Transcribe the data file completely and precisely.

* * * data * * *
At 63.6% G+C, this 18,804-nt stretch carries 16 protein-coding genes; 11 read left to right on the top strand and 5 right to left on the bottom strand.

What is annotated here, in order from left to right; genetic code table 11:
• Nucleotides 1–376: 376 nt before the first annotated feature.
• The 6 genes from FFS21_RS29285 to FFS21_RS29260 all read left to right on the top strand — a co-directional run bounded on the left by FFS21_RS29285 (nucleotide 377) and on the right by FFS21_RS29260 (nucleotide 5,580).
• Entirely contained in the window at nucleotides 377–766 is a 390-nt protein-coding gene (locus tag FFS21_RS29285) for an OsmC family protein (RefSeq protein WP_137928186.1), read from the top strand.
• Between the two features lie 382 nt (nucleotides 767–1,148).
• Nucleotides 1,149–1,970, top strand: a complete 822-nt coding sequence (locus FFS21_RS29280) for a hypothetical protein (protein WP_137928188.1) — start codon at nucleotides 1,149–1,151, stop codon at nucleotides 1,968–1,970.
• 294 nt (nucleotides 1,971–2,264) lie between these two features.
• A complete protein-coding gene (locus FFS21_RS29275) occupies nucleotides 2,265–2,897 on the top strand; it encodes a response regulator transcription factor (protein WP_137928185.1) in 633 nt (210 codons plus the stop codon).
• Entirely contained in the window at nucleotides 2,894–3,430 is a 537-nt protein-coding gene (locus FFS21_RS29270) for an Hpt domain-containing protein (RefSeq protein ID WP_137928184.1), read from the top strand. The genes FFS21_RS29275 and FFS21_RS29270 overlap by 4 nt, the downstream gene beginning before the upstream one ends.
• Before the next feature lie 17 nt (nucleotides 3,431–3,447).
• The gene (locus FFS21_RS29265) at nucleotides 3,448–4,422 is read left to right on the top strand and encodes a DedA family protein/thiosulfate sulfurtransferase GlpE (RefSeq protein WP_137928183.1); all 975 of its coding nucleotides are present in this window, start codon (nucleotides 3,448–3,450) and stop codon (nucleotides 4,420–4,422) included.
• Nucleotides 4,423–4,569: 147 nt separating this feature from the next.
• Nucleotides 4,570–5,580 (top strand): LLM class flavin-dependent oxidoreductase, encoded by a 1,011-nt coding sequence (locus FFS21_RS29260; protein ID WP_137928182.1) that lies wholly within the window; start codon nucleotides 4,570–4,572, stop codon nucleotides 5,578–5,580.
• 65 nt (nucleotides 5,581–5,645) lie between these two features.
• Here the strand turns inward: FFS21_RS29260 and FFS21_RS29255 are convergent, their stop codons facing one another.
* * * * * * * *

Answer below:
At 63.6% G+C, this 18,804-nt stretch carries 16 protein-coding genes; 11 read left to right on the top strand and 5 right to left on the bottom strand.

What is annotated here, in order from left to right; genetic code table 11:
• Nucleotides 1–376: 376 nt before the first annotated feature.
• The 6 genes from FFS21_RS29285 to FFS21_RS29260 all read left to right on the top strand — a co-directional run bounded on the left by FFS21_RS29285 (nucleotide 377) and on the right by FFS21_RS29260 (nucleotide 5,580).
• Entirely contained in the window at nucleotides 377–766 is a 390-nt protein-coding gene (locus tag FFS21_RS29285) for an OsmC family protein (RefSeq protein WP_137928186.1), read from the top strand.
• Between the two features lie 382 nt (nucleotides 767–1,148).
• Nucleotides 1,149–1,970, top strand: a complete 822-nt coding sequence (locus FFS21_RS29280) for a hypothetical protein (protein WP_137928188.1) — start codon at nucleotides 1,149–1,151, stop codon at nucleotides 1,968–1,970.
• 294 nt (nucleotides 1,971–2,264) lie between these two features.
• A complete protein-coding gene (locus FFS21_RS29275) occupies nucleotides 2,265–2,897 on the top strand; it encodes a response regulator transcription factor (protein WP_137928185.1) in 633 nt (210 codons plus the stop codon).
• Entirely contained in the window at nucleotides 2,894–3,430 is a 537-nt protein-coding gene (locus FFS21_RS29270) for an Hpt domain-containing protein (RefSeq protein ID WP_137928184.1), read from the top strand. The genes FFS21_RS29275 and FFS21_RS29270 overlap by 4 nt, the downstream gene beginning before the upstream one ends.
• Before the next feature lie 17 nt (nucleotides 3,431–3,447).
• The gene (locus FFS21_RS29265) at nucleotides 3,448–4,422 is read left to right on the top strand and encodes a DedA family protein/thiosulfate sulfurtransferase GlpE (RefSeq protein WP_137928183.1); all 975 of its coding nucleotides are present in this window, start codon (nucleotides 3,448–3,450) and stop codon (nucleotides 4,420–4,422) included.
• Nucleotides 4,423–4,569: 147 nt separating this feature from the next.
• Nucleotides 4,570–5,580 (top strand): LLM class flavin-dependent oxidoreductase, encoded by a 1,011-nt coding sequence (locus FFS21_RS29260; protein ID WP_137928182.1) that lies wholly within the window; start codon nucleotides 4,570–4,572, stop codon nucleotides 5,578–5,580.
• 65 nt (nucleotides 5,581–5,645) lie between these two features.
• Here the strand turns inward: FFS21_RS29260 and FFS21_RS29255 are convergent, their stop codons facing one another.